67. Mr. Leigh : To ask the Secretary of State for Employment if he will make a statement on the employment trends in the east midlands for 1989.

Mr. Lee : In December 1988, the latest date for which figures are available, the civilian work force in employment in the east midlands was 1,844,000. My Department does not produce forecasts or estimate trends.

69. Mr. Fishburn : To ask the Secretary of State for Employment if he will make a statement on the level of long-term unemployment in London.

Mr. Nicholls : In January 1989 the number of unemployed claimants who had been unemployed for one year or more in Greater London was 98,786, a fall of 58,202 or 37.1 per cent. compared with two years ago. This comparison is affected slightly by the change in the coverage of the count from September 1988 due to the new benefit regulations affecting those aged under 18.

72. Miss Emma Nicholson : To ask the Secretary of State for Employment what has been the rate of the fall in unemployment in the last 12 months in the south-west ; and if he will make a statement.


Column 153

Mr. Nicholls : In March 1989 the level of unemployment, seasonally adjusted, in the south-west was 104,600, a fall of 40,700 or 28 per cent. since March 1988 on a consistent basis.

81. Mr. Devlin : To ask the Secretary of State for Employment if he will make a statement on the current level of employment in the north of England.

Mr. Lee : In December 1988, the latest date for which figures are available, the civilian work force in employment in the northern region was 1,297,000. This represents an increase of 128,000 or 11 per cent. since December 1983. The civilian work force in employment is the sum of employees in employment, the self-employed and participants in work-related Government training programmes.

89. Mr. Andrew Mitchell : To ask the Secretary of State for Employment if he will make a statement on the number of long-term unemployed in June 1987 and to date.

Mr. Nicholls : Unemployment figures by duration are calculated on a quarterly basis. In January 1989, the number of unemployed claimants in the United Kingdom who had been unemployed for one year or more was 821,419, compared with 1,238,288 in July 1987--a fall of 416,869 or 33.7 per cent. The comparison is slightly affected by seasonal influences as well as the change in the coverage of the count from September 1988 due to new benefit regulations affecting those young people aged under 18 years.

94. Mr. Yeo : To ask the Secretary of State for Employment what is the latest total for the numbers of employed and self-employed people in East Anglia.

100. Mr. Patrick Thompson : To ask the Secretary of State for Employment if he will make a statement on the level of employment in East Anglia.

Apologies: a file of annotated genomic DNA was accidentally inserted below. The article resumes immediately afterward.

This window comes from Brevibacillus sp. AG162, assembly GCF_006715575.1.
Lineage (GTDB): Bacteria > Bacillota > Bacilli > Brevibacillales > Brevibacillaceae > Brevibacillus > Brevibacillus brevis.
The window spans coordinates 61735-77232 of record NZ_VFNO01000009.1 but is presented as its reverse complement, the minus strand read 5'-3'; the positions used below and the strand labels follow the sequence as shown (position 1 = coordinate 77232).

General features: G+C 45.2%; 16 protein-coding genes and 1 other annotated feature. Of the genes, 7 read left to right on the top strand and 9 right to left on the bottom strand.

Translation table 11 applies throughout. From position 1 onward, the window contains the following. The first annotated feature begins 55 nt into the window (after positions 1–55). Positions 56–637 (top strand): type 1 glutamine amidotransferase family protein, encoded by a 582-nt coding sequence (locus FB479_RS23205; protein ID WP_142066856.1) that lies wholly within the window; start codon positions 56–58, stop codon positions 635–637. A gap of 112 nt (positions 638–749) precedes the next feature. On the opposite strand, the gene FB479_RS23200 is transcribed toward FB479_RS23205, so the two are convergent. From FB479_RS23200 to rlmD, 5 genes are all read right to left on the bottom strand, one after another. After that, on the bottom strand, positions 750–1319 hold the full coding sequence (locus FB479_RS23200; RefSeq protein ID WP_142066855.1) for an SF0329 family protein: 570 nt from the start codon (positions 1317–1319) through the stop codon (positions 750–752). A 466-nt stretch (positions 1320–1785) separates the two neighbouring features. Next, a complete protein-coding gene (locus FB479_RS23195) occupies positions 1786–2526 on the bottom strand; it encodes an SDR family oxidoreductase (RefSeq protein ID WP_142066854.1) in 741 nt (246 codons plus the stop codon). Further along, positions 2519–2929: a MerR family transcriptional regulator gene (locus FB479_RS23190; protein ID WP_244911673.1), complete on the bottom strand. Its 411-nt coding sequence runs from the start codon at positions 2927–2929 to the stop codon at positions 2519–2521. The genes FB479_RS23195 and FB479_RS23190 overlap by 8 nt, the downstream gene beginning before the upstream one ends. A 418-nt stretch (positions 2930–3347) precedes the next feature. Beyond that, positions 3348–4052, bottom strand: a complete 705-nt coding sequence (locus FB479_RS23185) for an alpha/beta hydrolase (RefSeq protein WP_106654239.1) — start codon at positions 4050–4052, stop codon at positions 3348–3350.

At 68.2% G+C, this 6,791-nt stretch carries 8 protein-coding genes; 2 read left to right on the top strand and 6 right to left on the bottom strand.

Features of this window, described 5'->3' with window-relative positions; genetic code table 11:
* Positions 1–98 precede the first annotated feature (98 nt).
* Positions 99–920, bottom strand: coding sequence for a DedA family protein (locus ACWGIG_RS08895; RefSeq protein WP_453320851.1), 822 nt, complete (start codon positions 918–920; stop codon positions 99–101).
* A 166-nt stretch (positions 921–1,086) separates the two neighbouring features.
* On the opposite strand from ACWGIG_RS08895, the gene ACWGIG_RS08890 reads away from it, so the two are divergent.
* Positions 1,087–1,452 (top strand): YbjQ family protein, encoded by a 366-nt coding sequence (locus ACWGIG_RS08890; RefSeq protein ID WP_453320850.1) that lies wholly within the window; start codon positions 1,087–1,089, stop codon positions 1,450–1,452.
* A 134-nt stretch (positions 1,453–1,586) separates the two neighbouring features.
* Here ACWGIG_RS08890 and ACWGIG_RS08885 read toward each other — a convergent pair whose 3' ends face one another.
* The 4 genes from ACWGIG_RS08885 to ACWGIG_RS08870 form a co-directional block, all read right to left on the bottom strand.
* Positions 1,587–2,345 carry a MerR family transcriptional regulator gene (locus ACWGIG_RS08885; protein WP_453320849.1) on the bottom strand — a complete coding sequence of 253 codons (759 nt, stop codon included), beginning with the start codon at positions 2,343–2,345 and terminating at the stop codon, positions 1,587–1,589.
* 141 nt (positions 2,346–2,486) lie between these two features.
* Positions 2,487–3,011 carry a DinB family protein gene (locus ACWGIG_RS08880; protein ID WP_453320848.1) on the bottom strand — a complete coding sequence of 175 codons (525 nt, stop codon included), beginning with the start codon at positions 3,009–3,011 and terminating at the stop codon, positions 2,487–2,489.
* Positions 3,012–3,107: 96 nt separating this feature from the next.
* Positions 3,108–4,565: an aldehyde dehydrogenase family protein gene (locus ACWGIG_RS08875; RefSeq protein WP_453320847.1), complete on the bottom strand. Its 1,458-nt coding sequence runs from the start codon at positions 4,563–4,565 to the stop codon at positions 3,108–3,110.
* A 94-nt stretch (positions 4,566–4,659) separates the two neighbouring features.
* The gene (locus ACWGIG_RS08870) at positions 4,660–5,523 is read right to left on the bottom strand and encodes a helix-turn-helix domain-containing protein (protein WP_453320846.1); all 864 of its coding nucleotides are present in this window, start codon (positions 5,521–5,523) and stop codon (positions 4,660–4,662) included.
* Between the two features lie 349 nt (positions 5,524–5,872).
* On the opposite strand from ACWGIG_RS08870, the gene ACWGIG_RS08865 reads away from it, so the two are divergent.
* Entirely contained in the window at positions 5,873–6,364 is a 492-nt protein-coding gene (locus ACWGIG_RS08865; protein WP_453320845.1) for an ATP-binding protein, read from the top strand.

Mr. Lee : In December 1988, the latest date for which figures are available, the civilian work force in employment in East Anglia was 1,023,000 of which 138,000 were self-employed. This represents an increase of 229,000 or 29 per cent. since December 1983. The civilian work force in employment is the sum of employees in employment, the self-employed and participants in work-related Government training programmes.

107. Mr. Grocott : To ask the Secretary of State for Employment how many people at present are unemployed in the west midlands, expressed as a percentage of the numbers unemployed in May 1979.

Mr. Nicholls : In March 1989 the level of unemployment, seasonally adjusted, in the west midlands was 180.8 per cent. of the level in May 1979 on a consistent basis.

113. Mr. Knapman : To ask the Secretary of State for Employment what is the increase in the number of self-employed in the west midlands since June 1987 ; and if he will make a statement.

Mr. Lee : In December 1988, the latest date for which figures are available, there were an estimated 248,000 self-employed in the west midlands region. This represents an increase of 39,000 or 19 per cent. since June 1987.

This self-employment estimate incorporates the latest LFS results, and will be subject to sampling error.


Column 154

120. Mr. Mans : To ask the Secretary of State for Employment if he will make a statement on the current level of employment in the north-west.

Mr. Lee : In December 1988, the latest date for which figures are available, the civilian work force in employment in the north-west region was 2,676,000. This represents an increase of 101,000 or 4 per cent. since December 1983. The civilian work force in employment is the sum of employees in employment, the self-employed and participants in work-related Government training programmes.

115. Mr. French : To ask the Secretary of State for Employment how many young people aged 18 to 24 years were jobless in June 1983 and March 1989 ; and if he will make a statement.

Mr. Nicholls : Unemployment figures by age are compiled on a quarterly basis. In January 1989 the number of unemployed claimants in the United Kingdom aged 18 to 24 years was 595,734, compared with 966,375 in July 1983--a fall of 370,632 or 38.4 per cent. The comparison is affected by seasonal influences and slightly by the change in the compilation of the count in March 1986 to remove over-recording.

Lost Working Days

122. Mr. Patnick : To ask the Secretary of State for Employment how many working days were lost through strike action in the first quarter of 1989 ; and what were the comparable figures for the previous 10 years.